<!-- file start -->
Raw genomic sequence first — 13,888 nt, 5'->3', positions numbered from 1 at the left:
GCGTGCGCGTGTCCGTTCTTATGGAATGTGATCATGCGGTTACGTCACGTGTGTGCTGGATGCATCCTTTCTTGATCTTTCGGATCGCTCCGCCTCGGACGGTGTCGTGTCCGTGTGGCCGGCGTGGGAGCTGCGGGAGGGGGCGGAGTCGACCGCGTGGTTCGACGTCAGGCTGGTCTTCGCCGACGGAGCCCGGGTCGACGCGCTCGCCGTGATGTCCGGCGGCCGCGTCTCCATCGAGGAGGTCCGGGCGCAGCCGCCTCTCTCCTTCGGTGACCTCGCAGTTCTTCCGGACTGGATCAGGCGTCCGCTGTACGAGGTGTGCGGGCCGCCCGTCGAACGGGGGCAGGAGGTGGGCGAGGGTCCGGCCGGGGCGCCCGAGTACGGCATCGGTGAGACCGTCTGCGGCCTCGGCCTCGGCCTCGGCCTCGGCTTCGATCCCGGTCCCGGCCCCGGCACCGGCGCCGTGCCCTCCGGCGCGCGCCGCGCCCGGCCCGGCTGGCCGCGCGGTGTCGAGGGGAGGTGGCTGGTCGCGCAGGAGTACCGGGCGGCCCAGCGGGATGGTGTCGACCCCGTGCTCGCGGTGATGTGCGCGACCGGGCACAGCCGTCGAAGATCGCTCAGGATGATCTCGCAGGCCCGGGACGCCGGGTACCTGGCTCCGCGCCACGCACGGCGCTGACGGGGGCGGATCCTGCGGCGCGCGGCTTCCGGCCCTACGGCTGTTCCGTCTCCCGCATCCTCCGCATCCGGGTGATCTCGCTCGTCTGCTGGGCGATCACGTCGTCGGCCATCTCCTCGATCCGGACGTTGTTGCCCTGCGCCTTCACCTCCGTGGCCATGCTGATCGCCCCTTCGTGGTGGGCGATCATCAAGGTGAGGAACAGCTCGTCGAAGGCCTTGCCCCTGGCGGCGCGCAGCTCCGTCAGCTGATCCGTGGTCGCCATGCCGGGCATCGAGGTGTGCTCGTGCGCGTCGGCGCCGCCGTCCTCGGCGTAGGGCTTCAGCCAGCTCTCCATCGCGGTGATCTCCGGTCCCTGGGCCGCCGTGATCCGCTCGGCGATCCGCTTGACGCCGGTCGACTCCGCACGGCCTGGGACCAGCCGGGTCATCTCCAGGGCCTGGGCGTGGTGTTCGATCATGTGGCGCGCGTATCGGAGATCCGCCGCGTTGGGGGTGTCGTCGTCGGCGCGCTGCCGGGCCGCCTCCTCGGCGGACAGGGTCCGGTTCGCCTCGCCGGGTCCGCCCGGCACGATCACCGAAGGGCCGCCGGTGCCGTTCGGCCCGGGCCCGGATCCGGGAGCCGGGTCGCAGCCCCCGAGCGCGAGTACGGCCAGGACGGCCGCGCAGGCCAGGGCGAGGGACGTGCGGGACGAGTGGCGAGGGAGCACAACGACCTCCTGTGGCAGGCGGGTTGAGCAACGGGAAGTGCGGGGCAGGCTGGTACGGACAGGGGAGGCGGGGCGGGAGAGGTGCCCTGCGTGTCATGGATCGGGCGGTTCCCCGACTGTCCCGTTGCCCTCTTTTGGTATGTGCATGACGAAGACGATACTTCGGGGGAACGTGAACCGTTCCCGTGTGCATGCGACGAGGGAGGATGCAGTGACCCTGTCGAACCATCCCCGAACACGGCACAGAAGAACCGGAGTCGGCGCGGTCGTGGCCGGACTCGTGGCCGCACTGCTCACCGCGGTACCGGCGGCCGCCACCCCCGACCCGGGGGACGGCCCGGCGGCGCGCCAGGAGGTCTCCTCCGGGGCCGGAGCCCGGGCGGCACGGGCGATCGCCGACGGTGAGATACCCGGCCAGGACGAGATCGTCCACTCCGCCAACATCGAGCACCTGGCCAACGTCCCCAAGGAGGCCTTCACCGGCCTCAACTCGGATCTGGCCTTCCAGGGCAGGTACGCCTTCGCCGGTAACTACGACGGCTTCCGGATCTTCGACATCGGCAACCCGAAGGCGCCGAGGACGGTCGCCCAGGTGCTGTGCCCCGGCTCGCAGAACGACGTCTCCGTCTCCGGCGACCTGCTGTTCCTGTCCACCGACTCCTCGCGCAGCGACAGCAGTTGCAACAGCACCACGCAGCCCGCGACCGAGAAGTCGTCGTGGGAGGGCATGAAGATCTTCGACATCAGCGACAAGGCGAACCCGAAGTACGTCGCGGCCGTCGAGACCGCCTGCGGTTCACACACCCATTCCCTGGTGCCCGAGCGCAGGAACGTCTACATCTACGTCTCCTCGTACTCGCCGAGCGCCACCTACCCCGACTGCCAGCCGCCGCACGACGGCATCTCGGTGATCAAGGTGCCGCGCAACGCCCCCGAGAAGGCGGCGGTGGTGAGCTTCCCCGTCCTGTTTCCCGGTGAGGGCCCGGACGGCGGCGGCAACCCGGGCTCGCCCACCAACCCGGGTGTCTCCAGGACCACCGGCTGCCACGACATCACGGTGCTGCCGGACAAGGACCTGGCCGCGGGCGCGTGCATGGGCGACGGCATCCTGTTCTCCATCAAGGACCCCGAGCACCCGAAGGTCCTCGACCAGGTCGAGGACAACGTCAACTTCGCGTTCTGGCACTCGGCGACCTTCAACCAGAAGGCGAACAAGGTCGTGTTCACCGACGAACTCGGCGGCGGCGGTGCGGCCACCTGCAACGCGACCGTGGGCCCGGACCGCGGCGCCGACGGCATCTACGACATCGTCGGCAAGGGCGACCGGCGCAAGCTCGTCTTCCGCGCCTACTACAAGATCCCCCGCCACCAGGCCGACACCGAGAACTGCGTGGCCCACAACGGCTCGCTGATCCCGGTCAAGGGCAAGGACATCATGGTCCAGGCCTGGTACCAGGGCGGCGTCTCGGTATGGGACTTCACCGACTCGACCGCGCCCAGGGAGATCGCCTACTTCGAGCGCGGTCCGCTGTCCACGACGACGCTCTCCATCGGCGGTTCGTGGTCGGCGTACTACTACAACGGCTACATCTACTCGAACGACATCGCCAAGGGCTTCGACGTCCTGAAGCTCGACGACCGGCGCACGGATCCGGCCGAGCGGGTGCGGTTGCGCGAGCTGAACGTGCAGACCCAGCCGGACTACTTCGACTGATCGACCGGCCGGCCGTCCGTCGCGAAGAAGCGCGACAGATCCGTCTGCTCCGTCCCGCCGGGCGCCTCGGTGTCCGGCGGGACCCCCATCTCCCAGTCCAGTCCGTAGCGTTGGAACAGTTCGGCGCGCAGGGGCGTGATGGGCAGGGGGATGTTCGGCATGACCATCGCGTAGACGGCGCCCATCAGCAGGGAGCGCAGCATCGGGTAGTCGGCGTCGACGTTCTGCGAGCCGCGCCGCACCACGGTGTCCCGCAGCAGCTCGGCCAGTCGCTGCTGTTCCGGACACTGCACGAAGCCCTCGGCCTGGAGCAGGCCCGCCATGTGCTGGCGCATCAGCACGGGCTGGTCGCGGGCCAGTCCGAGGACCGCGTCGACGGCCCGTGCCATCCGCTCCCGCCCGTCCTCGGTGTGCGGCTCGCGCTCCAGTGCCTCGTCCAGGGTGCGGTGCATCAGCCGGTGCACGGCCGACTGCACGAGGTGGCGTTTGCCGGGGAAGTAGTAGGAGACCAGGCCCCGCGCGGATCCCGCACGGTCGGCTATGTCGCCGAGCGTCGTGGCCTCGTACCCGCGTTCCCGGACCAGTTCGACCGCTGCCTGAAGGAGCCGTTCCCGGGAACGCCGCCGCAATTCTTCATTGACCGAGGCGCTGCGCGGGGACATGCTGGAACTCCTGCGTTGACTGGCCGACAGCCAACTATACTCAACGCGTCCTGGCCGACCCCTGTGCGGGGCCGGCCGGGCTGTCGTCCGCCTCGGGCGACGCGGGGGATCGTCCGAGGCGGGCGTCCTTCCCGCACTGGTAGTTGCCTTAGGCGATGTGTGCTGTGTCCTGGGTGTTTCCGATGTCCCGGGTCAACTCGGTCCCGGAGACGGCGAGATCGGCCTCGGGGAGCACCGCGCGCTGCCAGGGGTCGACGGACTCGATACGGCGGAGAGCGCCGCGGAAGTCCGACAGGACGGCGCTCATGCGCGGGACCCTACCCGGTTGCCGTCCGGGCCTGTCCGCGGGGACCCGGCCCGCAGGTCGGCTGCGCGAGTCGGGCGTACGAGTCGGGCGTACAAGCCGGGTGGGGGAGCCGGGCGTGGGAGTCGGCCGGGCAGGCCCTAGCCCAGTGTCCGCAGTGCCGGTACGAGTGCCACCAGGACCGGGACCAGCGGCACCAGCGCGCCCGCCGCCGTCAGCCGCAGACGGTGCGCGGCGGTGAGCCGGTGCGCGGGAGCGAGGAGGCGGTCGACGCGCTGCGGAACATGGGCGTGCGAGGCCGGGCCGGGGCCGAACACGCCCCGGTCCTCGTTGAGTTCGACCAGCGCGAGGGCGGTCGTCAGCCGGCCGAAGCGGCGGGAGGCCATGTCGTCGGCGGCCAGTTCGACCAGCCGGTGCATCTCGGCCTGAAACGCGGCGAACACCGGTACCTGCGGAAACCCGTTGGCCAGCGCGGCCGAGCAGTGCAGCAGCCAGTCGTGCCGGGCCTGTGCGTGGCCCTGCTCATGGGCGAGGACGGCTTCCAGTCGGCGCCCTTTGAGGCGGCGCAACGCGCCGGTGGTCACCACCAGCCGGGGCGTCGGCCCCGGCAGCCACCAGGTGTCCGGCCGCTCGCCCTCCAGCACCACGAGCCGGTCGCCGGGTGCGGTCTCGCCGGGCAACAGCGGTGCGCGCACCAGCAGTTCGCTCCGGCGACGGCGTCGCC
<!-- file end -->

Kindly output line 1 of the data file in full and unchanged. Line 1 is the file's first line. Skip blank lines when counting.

Raw genomic sequence first — 13,888 nt, 5'->3', positions numbered from 1 at the left: